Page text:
2011 FHA Home Loan Requirements for Borrowers

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If you are a home buyer thinking of using an FHA loan to buy a home, you should be aware of certain changes to the FHA program. This page offers a summary of FHA home loan requirements for 2011.

Note: There is an updated version of this article for 2012. Go there now

What is an FHA Loan?

An FHA home loan is a mortgage loan that’s insured by the Federal Housing Administration. The FHA is a federal agency that falls under the Department of Housing and Urban Development (HUD).

The government does not actually lend money to borrowers. Rather, they insure the loans made by primary lenders such as Wells Fargo and Bank of America. In order to participate in this program, a mortgage lender must be approved by the FHA.

The FHA insures the loan against losses resulting from borrower default. So if the borrower stops making payments on the loan, the FHA will cover the lender’s losses (as long as the loan was made in accordance with current FHA guidelines).

Credit Score Requirements for 2011

The first thing we need to talk about is your credit score. This is one of the most important FHA home loan requirements for 2011. In the past, the FHA did not establish any minimum requirements for credit scores. They mostly left it up to the lenders. But starting in 2010, HUD announced some new guidelines. In short, borrowers must have a credit score of 500 or higher to qualify for an FHA home loan. In order to qualify for the 3.5 percent down-payment program, the borrower must have a credit score of 580 or above.

But here’s the “catch.” The FHA’s minimum requirements for credit scores are actually lower than the guidelines used by most mortgage lenders. Most lenders will require you to have a score of 620 or higher, in order to qualify for an FHA home loan in 2011. For example, Wells Fargo and Bank of America announced at the end of 2010 that they were raising their minimum from 620 to 640, for most FHA loans.

Down Payment Requirements

When using an FHA loan to buy a home, you can put as little as 3.5 percent down. This is about the smallest down payment requirement you’ll find anywhere, aside from VA and USDA loans. This is also what makes the FHA home loan so popular among borrowers. In order to qualify for the 3.5 percent down-payment option, you’ll need a FICO credit score of 580 or higher. See the previous section for more information about FHA credit score requirements in 2011.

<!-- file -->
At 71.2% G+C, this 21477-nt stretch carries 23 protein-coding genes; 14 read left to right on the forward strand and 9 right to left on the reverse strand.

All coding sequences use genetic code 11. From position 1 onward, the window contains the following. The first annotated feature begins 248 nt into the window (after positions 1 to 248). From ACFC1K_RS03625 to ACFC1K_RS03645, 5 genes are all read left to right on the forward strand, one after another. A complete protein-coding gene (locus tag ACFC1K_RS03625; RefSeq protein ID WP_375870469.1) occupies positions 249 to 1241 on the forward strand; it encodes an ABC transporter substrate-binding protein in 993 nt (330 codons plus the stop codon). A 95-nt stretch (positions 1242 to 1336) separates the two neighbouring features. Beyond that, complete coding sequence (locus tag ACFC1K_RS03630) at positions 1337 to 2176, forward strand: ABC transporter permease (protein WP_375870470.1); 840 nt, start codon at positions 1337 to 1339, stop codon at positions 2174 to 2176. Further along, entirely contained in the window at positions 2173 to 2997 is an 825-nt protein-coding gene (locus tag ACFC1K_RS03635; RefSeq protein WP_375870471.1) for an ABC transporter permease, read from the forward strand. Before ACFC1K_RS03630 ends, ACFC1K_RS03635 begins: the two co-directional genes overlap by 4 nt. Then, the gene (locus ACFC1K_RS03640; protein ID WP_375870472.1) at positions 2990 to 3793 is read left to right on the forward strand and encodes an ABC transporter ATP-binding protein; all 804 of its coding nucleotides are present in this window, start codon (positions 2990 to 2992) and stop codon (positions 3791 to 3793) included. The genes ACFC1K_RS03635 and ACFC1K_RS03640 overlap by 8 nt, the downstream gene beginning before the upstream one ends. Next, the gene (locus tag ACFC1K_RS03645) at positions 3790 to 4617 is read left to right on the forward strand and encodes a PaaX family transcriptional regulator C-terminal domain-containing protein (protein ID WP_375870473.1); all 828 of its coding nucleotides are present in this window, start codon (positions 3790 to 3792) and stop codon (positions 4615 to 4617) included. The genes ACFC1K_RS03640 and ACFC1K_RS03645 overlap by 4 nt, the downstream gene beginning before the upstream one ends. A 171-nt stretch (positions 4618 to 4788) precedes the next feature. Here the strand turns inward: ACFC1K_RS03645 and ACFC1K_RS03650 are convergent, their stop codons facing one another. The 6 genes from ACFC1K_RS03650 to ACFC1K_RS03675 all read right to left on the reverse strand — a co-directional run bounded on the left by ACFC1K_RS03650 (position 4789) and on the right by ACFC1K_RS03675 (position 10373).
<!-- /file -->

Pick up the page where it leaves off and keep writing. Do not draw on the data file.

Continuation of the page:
[See also: 20-percent down payment myth]

Debt-to-Income Ratios

A debt-to-income ratio is a comparison between the amount of money you earn each month, and the amount you spend on your various debts. These ratios use your gross monthly income, which is the amount you earn before taxes are taken out.

There are two ratios you need to know about:

  • The first one is your housing ratio, also known as the front ratio. It only accounts for your mortgage-related debt. In short, your monthly mortgage payment should not account for more than 29 percent of your gross monthly income. The math is fairly straightforward. Start with the total amount of your mortgage payment (including principal, interest, taxes and insurance), and then divide that number by your gross monthly income. If you come up with a number that’s higher than .29, or 29 percent, you might have trouble qualifying for an FHA loan in 2011. *
  • The second ratio is called the back-end ratio. It’s similar to the first, but it takes all of your other debts and credit lines into account (not just your mortgage-related debt). In this scenario, you must combine your monthly mortgage payments and all of your other monthly debt payments — car loan, credit cards, and other items that appear on your credit reports. Divide this number by your gross monthly income. If you come up with a number that’s higher than .41, or 41 percent, you might get turned down for the loan. *

* The above ratios are not set in stone. These are the general guidelines used for FHA loans, but allowances can be made for otherwise qualified borrowers. For example, if your front ratio is slightly higher than the FHA’s preference, but you have excellent credit, you might still be approved for the loan.

Debt ratios will be one of the key requirements for FHA home loans in 2011. So you should do the math now to find out where you stand. If your ratios are too high, you’ve got work to do.

[See also: Current FHA mortgage rates]

Mortgage Insurance Premiums

One of the drawbacks of using an FHA loan is that you’ll have to pay a mortgage insurance premium. Actually, you pay two premiums. There’s an upfront premium that is due at closing, as well as an annual premium that is paid monthly on top of your mortgage payment.

In 2010, the FHA made some changes to these two premiums. They increased the annual premium and decreased the up-front premium. This increases the total amount of insurance you’ll pay over the life of the loan, while lowering the up-front costs you must pay at closing. (Update: They will increase the annual premium again in April 2011.) When using an FHA loan in 2011, your annual premium will be 1.1 percent to 1.15 percent of the loan balance. The up-front insurance premium (a one-time payment) will be 1 percent of the loan balance.

Applying for an FHA Home Loan

Please note these are not the only FHA loan requirements for 2011. There are also exceptions to every rule. If you want to find out if you’re qualified for one of these mortgages, you’ll need to speak to an FHA-approved lender. This is how you would start the application process. You can find such lenders in your area on this page of the HUD website.